I'm currently working on some projects for my partner in the Welcome to Night Vale swap on Craftster. I've never done a swap with someone I don't know before, and I'm finding it really tough! Although I have spent quite a bit of time on the projects that I've completed, I feel like the swap package doesn't look very impressive. Yet, I need to balance this with making things that aren't going to be too heavy or delicate to post and that don't take longer than the swap guidelines suggest. It has to be in the mail by the end of this week though, so I will be forced into a decision one way or another!

- Lisa xx

P.S. Roller Derby Assessments are tomorrow!! Wish me luck?

Tuesday, 12 May 2015

Crochet Kraken and a House Greyjoy inspired outfit


Hello! Do you watch Game of Thrones? I must admit I'm terribly behind (I think I kinda stopped watching in the middle of Season Two ...) but Pip recently invited me to her GoT premiere night and I simply couldn't resist attending! I have read all the books currently out, so I figured I wouldn't be totally lost. Now, don't worry, I won't share any spoilers! But Pip mentioned that we should dress in House colours and, you know me, I'm always up for a costume!

 

I decided to play subtle tribute to House Greyjoy. Well, subtle apart from the kraken on my head!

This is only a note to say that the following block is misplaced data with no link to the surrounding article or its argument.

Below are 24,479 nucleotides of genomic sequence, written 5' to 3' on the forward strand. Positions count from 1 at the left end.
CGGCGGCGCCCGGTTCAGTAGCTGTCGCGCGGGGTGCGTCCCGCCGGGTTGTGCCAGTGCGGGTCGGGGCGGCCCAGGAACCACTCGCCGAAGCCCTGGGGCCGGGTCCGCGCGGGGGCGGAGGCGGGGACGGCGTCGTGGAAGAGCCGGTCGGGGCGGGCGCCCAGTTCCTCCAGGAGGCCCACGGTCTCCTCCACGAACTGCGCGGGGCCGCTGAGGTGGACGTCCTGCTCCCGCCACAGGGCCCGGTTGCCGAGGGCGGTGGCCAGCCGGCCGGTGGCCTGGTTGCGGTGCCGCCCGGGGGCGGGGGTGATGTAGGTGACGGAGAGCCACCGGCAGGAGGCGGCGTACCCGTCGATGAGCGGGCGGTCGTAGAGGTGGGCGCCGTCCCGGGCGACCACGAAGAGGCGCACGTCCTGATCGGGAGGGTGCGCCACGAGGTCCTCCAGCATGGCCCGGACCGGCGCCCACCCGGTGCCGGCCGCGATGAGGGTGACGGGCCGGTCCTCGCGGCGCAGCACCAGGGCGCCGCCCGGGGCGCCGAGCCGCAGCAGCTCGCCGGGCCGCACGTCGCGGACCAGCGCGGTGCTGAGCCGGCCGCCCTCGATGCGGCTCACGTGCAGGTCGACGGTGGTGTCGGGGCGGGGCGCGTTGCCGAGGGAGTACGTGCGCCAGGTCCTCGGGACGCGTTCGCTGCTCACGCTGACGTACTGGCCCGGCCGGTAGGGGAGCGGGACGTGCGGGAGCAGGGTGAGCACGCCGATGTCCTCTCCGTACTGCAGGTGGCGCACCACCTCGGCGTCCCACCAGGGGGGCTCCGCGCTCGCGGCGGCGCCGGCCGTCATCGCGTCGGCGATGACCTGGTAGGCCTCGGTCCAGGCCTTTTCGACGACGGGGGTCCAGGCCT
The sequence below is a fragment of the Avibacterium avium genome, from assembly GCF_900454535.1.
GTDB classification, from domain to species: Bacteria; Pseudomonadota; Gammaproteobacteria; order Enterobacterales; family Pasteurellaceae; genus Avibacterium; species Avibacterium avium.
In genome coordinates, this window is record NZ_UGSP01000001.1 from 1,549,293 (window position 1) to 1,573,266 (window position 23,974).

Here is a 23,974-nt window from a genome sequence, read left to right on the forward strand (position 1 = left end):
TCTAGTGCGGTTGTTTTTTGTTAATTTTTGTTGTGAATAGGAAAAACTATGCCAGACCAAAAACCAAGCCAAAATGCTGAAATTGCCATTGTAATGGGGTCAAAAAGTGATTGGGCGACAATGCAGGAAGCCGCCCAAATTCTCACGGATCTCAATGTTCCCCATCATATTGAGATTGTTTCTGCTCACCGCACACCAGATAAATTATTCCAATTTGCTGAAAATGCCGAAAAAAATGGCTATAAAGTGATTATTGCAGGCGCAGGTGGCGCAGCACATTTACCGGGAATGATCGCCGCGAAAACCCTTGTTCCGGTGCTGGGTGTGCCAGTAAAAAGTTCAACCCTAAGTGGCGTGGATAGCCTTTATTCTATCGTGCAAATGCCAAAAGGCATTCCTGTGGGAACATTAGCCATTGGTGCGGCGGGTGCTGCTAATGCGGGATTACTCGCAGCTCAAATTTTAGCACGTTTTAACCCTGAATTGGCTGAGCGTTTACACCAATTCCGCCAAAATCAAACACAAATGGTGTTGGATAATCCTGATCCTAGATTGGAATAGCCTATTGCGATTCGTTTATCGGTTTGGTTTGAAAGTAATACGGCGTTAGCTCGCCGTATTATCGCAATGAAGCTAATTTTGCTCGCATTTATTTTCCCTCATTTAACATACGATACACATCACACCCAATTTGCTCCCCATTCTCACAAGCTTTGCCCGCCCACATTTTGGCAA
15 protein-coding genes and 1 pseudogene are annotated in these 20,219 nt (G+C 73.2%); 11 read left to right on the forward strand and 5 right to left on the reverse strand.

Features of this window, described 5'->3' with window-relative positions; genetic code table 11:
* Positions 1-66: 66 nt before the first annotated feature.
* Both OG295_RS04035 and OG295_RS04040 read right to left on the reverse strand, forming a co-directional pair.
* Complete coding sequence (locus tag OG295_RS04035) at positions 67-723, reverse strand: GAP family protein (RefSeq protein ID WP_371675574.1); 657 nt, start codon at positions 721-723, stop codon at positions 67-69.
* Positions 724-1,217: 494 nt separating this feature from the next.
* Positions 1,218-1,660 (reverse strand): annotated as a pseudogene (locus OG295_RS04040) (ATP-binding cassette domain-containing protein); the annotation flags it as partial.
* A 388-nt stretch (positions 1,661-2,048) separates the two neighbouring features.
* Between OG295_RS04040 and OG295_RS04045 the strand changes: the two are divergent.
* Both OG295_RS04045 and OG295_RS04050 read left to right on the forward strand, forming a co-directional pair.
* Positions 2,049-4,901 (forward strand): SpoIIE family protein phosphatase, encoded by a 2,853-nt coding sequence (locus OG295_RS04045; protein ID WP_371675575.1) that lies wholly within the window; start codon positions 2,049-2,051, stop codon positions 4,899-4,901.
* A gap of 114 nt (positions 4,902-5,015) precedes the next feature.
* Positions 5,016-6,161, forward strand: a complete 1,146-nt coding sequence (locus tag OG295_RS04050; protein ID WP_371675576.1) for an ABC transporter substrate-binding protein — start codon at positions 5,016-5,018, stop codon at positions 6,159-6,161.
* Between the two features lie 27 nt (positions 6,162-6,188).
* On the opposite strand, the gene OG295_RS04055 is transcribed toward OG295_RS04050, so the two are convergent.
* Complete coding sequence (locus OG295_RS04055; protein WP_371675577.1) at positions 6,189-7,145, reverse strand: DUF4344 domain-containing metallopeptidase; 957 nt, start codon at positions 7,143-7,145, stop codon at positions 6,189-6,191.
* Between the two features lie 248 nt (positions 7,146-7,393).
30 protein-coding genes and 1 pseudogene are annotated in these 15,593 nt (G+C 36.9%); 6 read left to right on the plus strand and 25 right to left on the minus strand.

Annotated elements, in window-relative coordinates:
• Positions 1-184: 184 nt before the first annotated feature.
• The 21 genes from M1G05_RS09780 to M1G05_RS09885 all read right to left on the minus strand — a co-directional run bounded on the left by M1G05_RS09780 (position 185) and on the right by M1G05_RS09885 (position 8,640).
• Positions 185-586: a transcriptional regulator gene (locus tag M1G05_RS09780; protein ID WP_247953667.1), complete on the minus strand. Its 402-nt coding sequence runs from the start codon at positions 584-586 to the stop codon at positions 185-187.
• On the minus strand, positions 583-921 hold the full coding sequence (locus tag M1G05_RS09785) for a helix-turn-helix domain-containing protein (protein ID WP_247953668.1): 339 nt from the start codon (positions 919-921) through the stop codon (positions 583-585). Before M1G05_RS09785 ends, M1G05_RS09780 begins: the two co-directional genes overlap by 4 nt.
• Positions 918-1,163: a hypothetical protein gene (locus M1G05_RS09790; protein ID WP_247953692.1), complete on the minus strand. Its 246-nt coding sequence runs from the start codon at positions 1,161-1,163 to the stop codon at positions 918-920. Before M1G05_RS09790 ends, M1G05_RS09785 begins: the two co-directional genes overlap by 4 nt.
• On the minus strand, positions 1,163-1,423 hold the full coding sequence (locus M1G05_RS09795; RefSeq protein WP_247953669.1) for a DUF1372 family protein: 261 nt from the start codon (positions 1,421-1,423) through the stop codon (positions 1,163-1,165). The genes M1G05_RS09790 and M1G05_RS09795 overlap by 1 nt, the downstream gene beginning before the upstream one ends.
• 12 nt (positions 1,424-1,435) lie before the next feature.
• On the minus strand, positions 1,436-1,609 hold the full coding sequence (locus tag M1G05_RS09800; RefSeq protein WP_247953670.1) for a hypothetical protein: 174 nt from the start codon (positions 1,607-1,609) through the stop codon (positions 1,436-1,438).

House Greyjoy rules over the Iron Islands, and their coat of arms features a gold kraken so I figured my blue hair would be a nice stand in for the ocean, and a little kraken would be a lovely fascinator!


I used a pattern by Mr Fox, which I had actually made up once before. In 2011 I made a squid for my friend Molly using this pattern, and have been planning to make myself one someday since then. Well, it only took me four years! ~____^


To attach my kraken into my hair, I used a yarn needle to thread a short length of wool through the base of the kraken. I then tied the two ends of the wool into a bow, making sure to go through the teeth of the hair comb so that it would stay attached. When the party was over, all I had to do was undo the bow and pull out the yarn to detach the hair comb.
 

I used buttons instead of safety eyes and I gave my kraken a little smile with some embroidery thread; just because the Greyjoys are mean (along with basically every House in the series ...) doesn't mean my kraken has to be!